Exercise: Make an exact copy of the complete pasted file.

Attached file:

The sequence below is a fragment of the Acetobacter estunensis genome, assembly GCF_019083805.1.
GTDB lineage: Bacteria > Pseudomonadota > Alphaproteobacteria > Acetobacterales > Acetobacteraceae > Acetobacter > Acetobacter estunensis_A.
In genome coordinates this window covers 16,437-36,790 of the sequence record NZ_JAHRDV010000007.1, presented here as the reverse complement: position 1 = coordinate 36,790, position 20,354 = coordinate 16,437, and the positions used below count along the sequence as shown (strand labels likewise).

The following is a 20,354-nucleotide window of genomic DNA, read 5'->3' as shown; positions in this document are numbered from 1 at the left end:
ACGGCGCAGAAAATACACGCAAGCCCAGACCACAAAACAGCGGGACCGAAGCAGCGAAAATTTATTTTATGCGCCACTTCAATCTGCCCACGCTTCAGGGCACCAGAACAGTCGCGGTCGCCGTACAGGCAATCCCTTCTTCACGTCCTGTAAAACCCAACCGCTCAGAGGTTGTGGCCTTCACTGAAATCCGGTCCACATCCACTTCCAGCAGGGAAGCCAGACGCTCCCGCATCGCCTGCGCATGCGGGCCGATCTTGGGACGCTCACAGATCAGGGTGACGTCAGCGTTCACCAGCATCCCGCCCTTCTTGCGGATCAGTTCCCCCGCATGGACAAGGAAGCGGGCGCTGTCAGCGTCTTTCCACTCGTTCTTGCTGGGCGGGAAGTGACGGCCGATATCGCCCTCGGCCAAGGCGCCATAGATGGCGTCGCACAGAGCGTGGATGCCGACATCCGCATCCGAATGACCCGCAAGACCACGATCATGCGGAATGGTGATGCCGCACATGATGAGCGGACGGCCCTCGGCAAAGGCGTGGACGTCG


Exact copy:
The sequence below is a fragment of the Acetobacter estunensis genome, assembly GCF_019083805.1.
GTDB lineage: Bacteria > Pseudomonadota > Alphaproteobacteria > Acetobacterales > Acetobacteraceae > Acetobacter > Acetobacter estunensis_A.
In genome coordinates this window covers 16,437-36,790 of the sequence record NZ_JAHRDV010000007.1, presented here as the reverse complement: position 1 = coordinate 36,790, position 20,354 = coordinate 16,437, and the positions used below count along the sequence as shown (strand labels likewise).

The following is a 20,354-nucleotide window of genomic DNA, read 5'->3' as shown; positions in this document are numbered from 1 at the left end:
ACGGCGCAGAAAATACACGCAAGCCCAGACCACAAAACAGCGGGACCGAAGCAGCGAAAATTTATTTTATGCGCCACTTCAATCTGCCCACGCTTCAGGGCACCAGAACAGTCGCGGTCGCCGTACAGGCAATCCCTTCTTCACGTCCTGTAAAACCCAACCGCTCAGAGGTTGTGGCCTTCACTGAAATCCGGTCCACATCCACTTCCAGCAGGGAAGCCAGACGCTCCCGCATCGCCTGCGCATGCGGGCCGATCTTGGGACGCTCACAGATCAGGGTGACGTCAGCGTTCACCAGCATCCCGCCCTTCTTGCGGATCAGTTCCCCCGCATGGACAAGGAAGCGGGCGCTGTCAGCGTCTTTCCACTCGTTCTTGCTGGGCGGGAAGTGACGGCCGATATCGCCCTCGGCCAAGGCGCCATAGATGGCGTCGCACAGAGCGTGGATGCCGACATCCGCATCCGAATGACCCGCAAGACCACGATCATGCGGAATGGTGATGCCGCACATGATGAGCGGACGGCCCTCGGCAAAGGCGTGGACGTCG